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their christmas tree. just as technology gradually consumes more of our wealth, toymakers are increasingly weaving it into a child's play experience, using touch screens, apps and built in technology. >> as technology becomes more prevalent in the home, children are instantly drawn to what parents have. the ipad is becoming a family purchase. >> but luckily, there are simpler openings out there driving the market. >> we have seen a lot of lovely toys today, haven't we, hannah? >> yeah. >> what is your favorite toy that you've seen here? >> the dollies. >> the dollies? >> parents will notice a lot of old favorites coming back with a money day twist. so is this a reflection of the bearish times we're living in or is it a wishful remembrance of christmas past? >> legos has always been a retrotoy. but yes, during tough times, people come back to tried and true brands and brands they know have great play value. >> wonderful 2013 products that will probably sneak into the market this christmas. it's turtles. and that was another retrovoid coming back. but companies have to be innovated, they have to kee
for the suggestion. we have about 25 minutes left. we'll come back and talk with jason pontin of the "mit technology review." the subject is about solving big problems in america. we'll take your calls in a moment. [video clip] >> the british admirals and generals were reporting to the crown that the colonists were sending ships everywhere to try to get ammunition and muskets and cannons. this was after the british had sent more troops to boston after the boston tea party and it's clear the colonists were pulling together the ammunition and cannons. the king basically prohibited british ships from taking ammunition and everything to the colonies unless it was officially sanctioned. they were very alert to this. as soon as the collins found out about the order in new hampshire and rhode island, they took the ammunition so everybody knew it was coming in the winter of 77 for-1775 -- in the winter of 1774-1775. >> "washington journal" continues. host: we are focusing on the "mit technology review." we are talking about big problems in the world. we will get to this coverage in just a second. this is ja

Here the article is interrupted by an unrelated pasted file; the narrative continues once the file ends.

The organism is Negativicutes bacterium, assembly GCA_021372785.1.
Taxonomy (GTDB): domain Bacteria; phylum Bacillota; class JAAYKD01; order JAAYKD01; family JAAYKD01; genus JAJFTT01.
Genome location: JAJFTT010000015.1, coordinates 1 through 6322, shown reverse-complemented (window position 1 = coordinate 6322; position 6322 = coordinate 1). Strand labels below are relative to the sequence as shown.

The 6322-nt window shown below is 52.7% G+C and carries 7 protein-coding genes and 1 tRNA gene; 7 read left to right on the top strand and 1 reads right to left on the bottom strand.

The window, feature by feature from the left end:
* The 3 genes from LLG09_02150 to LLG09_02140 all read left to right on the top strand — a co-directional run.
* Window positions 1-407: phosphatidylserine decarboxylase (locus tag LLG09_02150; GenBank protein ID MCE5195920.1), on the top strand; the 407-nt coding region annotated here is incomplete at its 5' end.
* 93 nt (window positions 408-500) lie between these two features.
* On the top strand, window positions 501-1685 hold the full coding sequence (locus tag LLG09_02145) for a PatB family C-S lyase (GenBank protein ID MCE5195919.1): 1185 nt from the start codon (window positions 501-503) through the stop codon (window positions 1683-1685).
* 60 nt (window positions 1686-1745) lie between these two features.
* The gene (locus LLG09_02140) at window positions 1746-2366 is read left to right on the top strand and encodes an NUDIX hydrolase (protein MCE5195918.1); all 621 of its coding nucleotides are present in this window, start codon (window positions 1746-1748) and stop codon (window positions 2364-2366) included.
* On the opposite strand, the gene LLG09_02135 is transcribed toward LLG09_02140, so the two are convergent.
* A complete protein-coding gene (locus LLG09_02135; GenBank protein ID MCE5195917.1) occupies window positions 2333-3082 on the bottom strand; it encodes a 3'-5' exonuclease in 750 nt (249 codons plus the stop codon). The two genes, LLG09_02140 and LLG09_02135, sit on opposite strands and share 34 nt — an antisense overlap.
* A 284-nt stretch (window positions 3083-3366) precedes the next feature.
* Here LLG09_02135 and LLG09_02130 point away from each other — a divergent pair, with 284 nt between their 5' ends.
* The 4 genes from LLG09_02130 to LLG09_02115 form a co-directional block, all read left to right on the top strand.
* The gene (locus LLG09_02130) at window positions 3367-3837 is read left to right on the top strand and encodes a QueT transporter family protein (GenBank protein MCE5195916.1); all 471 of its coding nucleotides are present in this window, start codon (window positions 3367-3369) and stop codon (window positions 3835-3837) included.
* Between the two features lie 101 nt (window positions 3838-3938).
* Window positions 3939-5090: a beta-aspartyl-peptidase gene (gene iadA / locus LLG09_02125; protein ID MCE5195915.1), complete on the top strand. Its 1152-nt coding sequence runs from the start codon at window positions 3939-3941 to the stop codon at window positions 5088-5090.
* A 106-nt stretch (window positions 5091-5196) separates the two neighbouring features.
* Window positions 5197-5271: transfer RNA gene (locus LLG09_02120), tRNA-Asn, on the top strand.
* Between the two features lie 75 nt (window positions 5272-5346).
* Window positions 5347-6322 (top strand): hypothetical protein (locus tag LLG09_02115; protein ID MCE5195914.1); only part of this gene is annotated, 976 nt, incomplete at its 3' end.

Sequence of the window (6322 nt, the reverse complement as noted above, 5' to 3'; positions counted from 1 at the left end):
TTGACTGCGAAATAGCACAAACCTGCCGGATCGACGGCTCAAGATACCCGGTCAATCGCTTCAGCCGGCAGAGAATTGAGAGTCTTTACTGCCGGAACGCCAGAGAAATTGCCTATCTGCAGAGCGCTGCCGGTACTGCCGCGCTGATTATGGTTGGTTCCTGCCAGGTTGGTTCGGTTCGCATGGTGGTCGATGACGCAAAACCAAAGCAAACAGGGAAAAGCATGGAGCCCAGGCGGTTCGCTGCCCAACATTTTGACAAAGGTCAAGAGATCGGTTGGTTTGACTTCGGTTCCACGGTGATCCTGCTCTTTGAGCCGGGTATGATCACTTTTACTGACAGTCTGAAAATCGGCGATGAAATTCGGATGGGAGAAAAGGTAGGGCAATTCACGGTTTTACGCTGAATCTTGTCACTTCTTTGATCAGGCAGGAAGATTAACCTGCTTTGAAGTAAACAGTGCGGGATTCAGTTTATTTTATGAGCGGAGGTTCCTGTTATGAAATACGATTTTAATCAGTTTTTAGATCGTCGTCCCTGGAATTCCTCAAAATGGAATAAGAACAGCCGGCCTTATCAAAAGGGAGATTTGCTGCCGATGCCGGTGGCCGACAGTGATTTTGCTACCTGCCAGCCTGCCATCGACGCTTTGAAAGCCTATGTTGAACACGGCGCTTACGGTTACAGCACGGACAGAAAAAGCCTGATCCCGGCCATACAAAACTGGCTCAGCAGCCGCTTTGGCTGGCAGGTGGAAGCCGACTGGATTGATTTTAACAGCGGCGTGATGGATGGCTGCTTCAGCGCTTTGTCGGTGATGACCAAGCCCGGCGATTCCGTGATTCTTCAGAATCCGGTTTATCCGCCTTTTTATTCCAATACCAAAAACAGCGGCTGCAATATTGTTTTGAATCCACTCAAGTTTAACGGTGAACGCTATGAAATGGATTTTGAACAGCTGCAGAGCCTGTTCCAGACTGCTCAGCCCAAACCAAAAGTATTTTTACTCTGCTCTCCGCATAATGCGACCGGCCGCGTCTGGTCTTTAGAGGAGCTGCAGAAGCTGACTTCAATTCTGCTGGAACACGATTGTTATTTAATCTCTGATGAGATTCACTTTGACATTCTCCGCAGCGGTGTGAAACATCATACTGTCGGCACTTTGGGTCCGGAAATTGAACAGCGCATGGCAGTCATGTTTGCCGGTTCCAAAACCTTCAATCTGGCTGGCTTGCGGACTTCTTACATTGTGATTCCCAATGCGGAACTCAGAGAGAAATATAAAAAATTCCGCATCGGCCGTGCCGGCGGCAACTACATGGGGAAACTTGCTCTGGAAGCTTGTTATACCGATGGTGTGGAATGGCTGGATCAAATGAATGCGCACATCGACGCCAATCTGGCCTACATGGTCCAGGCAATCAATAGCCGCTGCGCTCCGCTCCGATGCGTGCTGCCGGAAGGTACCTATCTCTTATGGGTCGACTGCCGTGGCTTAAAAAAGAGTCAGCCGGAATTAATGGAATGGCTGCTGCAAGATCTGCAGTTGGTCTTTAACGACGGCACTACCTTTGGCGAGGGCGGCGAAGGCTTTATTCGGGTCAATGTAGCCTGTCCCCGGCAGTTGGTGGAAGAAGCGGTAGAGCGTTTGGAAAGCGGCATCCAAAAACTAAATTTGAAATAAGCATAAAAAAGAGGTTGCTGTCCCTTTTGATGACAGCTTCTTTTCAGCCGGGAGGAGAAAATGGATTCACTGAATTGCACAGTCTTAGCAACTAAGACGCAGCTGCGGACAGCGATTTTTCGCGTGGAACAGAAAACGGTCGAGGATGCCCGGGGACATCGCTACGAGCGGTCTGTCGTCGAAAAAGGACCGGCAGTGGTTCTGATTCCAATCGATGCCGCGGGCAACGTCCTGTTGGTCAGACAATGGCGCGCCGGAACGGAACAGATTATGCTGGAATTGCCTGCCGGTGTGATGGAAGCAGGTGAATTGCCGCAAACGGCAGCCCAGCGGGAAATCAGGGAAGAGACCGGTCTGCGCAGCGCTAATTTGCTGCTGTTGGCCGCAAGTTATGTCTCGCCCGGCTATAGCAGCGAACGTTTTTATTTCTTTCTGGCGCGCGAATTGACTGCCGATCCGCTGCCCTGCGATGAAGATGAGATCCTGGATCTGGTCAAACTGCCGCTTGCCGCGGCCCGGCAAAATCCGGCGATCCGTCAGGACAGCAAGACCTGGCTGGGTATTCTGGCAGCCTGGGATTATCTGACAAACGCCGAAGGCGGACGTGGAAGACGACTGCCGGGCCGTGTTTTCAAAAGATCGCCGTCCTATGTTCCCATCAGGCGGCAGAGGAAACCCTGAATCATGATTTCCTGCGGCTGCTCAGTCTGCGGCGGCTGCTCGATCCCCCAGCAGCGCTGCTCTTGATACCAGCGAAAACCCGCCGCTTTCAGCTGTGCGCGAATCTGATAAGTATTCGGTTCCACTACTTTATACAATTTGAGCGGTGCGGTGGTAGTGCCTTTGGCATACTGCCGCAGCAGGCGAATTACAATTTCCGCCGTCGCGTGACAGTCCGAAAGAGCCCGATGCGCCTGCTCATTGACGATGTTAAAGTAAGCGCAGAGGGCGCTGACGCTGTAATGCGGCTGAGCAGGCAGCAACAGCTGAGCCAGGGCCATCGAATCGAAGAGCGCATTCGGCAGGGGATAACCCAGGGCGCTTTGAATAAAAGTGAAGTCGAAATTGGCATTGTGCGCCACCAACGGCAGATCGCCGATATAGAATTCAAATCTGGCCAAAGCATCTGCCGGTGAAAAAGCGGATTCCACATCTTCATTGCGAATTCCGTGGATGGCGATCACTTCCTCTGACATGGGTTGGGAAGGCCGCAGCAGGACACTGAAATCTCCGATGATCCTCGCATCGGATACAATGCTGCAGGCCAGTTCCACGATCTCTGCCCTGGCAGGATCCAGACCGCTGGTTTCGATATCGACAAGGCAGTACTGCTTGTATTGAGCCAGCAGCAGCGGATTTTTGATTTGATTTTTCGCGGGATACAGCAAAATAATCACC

with the great improvements in technology that unleashed the powers of capitalism, and capitalism manage to produce immense wealth. something unpleasant but -- and at the same time produce poverty that had never been known before. the debt is to capitalism what hell is to christianity. unpleasant, but absolutely necessary. in a sense, capitalism is about ecological economics, even though capitalists don't want to hear this. it is about recycling. we had heard of the term by the 1970's, especially about the green movement in europe. capitalism has always been recycling. the process of described is a process whereby the entrepreneur is now forced to be an entrepreneur. the ex-peasants, they did not choose to be entrepreneurs. they had to be. they used debt. bringing it to the present, energizing the production process, producing the wealth from which he hopes that he will be able to repay the debt. the moneylenders, later the bankers. cover for the fact that he had paid wages for capital goods. hoping there is something left for him, for profit. debt is all about intertemporal recycling. b
, technology, engineering, and mathematics. the republican measure drew fire from democrats, some democrats, some going so far as to level the measure racist. >> that is acist if not in its intent then certainly in its effect. republicans have received were just received historically low votes from minorities in the past election, yet they want to create an immigration system that gives vises with one hand while taking them away from minorities with the other. lou:joining as now, the co-author of numerous anti illegal immigration laws in a kansas secretary of state, also with us, the attorney, executive director of the national immigration forum. good to have you with t through no fault of their own, brought into the country by their parents. what are your reactions? >> let me react to both bills. i agree that the s.t.e.m. jobs act as an example of a perfectly good bill. what we were doing since 1965, as every year he we were giving away 50,000 green cards in a lottery all over the world. thi what it does is take thoseves t t5,000 visas and gives them awa in a way that serves oured d nation
, they are rooted in scientific discovery and technological innovation. there has to be a greater appreciation for the role of science and technology in society. we have to get young women engaged early. we found that if young women are engaged in experiments to work, if they are part of the team, it makes a big difference. we try to create an intergene rational mentoring system. when young women come through the ranks through the promotion and tenure process, we have to ensure fairness of the system. it is a complex problem. that is why it is hard for people to talk about it. >> why is it important that there are more women? >> it is important that there be more science. we are about to face what i call the quiet crisis. you have a number of scientists in this country who came of age when i did. they are beginning to retire. those retirements are going to accelerate over the next few years. the second hidden variable is that we depend strongly on immigrants. we have always been a nation of immigrants. i do not think people appreciate how much of our science and engineering work force is made